With the right blade and proper use, a hacksaw can cut through plastics and metals quickly and easily. A few of the uses you might put your hacksaw to when working on your car are: cutting a frozen U-bolt when replacing the exhaust system; trimming excess plastic off a tailight lens that doesn't quite fit; shortening a replacement bolt that's too long; making mounting brackets for items such as accessory lights.
You can buy a hacksaw at auto parts supply stores, hardware stores and other places that sell tools for $2 to $10, depending on where you shop. The main things to look for are a sturdy frame and a solid handle attached rigidly to the frame. A flexi-frame hacksaw wears out blades faster and is hard to use. The key to buying blades in the number of teeth per inch - you can get 14, 18, 24 or 32 teeth per inch. A 14-tooth blade is best for cutting metals 1 inch or more in thickness. Use an 18-tooth blade for materials 1/4 to 1 inch thick; 24-tooth for material 1/8 to 1/4 inch think and 32-tooth for materials 1/8 inch thick or thinner. For most automotive uses, the 18 or 24-tooth blade works fine.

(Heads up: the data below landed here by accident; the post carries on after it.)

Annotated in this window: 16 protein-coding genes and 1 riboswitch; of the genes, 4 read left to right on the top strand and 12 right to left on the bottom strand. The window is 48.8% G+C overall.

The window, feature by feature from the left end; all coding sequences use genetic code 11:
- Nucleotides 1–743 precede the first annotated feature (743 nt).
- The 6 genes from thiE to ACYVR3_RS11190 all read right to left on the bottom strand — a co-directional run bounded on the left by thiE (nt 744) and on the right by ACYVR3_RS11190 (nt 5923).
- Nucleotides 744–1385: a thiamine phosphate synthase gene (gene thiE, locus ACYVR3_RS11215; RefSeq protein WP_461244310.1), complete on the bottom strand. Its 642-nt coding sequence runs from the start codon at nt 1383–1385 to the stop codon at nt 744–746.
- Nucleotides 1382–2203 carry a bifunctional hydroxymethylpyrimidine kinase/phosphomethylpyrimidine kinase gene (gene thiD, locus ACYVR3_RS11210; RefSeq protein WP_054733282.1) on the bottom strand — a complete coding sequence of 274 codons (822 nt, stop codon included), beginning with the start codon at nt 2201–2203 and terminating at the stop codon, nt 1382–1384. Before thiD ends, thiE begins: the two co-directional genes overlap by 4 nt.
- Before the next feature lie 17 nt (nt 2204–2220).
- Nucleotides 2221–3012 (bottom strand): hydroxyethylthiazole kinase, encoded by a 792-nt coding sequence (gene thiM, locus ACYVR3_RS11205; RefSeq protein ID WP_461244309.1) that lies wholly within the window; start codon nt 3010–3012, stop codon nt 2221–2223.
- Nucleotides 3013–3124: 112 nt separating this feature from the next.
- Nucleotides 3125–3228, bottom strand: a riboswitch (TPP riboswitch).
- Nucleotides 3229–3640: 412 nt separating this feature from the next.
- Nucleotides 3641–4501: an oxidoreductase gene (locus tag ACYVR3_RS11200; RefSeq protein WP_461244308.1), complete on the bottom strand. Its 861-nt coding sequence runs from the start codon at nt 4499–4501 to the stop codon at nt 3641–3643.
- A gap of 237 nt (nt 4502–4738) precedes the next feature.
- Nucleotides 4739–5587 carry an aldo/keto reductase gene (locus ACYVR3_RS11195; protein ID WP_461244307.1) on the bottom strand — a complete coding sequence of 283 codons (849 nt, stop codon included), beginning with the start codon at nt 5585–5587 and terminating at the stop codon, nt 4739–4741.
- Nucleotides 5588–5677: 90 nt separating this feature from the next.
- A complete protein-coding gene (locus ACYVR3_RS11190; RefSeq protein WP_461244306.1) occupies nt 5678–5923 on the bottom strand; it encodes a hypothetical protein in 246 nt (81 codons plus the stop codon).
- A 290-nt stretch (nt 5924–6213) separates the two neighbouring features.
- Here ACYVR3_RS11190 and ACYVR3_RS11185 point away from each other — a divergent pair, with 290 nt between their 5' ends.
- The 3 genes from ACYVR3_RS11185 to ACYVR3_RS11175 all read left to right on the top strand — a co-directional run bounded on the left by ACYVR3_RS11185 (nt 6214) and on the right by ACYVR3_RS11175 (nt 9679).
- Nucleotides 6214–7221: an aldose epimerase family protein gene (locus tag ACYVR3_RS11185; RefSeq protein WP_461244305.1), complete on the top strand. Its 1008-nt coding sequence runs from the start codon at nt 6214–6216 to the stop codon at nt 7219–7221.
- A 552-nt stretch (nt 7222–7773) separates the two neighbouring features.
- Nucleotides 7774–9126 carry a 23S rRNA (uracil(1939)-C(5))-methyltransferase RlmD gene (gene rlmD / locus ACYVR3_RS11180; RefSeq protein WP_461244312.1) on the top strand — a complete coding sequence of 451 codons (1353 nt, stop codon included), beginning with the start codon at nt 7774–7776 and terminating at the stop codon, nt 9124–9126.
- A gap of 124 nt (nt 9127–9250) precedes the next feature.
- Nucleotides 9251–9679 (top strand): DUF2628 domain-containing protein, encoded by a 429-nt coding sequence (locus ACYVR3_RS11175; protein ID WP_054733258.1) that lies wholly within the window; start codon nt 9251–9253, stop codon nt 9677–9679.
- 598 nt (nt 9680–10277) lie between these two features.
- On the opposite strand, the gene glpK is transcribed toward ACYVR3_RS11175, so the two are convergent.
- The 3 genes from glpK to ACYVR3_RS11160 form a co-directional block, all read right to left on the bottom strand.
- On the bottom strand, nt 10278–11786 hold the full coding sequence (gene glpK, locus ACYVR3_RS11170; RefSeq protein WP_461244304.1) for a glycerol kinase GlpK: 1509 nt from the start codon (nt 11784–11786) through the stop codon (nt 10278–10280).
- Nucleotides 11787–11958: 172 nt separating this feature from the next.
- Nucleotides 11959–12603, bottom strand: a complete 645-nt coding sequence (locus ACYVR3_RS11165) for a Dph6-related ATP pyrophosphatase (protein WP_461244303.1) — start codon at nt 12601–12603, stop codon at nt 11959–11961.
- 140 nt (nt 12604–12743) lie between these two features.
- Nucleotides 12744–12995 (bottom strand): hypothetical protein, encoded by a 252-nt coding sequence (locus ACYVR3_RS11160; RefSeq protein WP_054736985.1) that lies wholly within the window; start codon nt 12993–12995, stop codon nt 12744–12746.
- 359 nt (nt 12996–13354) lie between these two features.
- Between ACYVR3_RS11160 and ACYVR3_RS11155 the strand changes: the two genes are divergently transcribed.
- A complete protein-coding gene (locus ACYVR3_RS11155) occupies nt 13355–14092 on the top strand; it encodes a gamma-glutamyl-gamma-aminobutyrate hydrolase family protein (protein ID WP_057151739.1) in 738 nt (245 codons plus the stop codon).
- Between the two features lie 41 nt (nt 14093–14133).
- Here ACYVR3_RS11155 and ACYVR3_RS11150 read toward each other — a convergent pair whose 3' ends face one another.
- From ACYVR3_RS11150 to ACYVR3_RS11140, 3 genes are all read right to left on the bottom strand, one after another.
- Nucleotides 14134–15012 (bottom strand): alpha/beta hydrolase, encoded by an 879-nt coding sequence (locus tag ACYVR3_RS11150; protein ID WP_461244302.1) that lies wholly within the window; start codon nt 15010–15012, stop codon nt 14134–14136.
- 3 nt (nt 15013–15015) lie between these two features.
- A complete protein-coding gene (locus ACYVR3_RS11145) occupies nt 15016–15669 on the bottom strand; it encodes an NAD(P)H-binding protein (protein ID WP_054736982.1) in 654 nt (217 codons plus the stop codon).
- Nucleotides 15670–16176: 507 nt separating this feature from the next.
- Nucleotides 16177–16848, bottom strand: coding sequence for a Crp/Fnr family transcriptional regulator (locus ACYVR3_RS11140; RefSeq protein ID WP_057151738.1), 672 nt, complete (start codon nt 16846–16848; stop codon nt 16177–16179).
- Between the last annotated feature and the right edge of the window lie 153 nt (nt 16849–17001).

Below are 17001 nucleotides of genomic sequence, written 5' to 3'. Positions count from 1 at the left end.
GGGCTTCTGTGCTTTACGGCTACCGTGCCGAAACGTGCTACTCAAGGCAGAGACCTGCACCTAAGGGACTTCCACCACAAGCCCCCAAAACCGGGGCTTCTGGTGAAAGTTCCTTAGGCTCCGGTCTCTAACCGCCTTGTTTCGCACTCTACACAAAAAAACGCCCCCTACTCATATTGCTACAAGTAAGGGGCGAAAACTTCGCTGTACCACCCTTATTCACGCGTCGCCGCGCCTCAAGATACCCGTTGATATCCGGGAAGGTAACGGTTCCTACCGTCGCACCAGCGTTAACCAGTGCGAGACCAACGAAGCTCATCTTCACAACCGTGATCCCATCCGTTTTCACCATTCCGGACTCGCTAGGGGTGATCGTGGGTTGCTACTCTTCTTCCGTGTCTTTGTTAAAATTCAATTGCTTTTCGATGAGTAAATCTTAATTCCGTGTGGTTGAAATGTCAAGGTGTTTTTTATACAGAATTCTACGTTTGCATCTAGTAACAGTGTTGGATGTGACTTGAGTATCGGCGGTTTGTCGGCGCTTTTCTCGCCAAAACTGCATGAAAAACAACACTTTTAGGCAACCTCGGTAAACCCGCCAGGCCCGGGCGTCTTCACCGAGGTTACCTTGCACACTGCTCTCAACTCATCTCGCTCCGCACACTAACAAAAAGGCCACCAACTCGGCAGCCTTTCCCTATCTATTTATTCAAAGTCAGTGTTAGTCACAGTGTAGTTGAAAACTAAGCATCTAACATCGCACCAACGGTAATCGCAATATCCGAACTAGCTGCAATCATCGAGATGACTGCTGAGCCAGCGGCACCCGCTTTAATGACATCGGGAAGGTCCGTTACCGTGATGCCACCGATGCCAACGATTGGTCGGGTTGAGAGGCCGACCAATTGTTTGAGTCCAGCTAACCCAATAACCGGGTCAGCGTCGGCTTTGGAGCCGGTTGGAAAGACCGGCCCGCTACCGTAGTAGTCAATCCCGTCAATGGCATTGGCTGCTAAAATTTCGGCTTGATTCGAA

When installing the blade, turn it so the teeth face forward. Tighten the blade until it gives a pinging sound when you tap it with a screwdriver. A loose blade will not cut well and is much more likely to break.
To start an accurate cut, let the blade rest lightly against the edge of your thumb. Draw the hacksaw toward you a few times, to make a slight indentation to guide the blade when you start on the forward stroke. After a few backward strokes, start making short forward strokes, applying moderate pressure on the hacksaw. When the blade shows no tendency to slip out of the cut, apply firm downward pressure and make longer strokes. Apply firm pressure on the forward stroke and release most of the pressure on the back stroke. A good cutting speed is 40 to 50 strokes a minute.
A hacksaw requires no special care, other than caution not to bend the frame - a bent frame won't make a straight cut. But unless you use the hacksaw as a pry bar or leave it where it can be driven over or stepped on, that won't be a problem.
Remember, whenever using a hacksaw under a car, wear goggles to protect your eyes not only from tiny bits of metal dropping from the cut, but also from the rust and other foreign matter your sawing will dislodge from the car's underbody.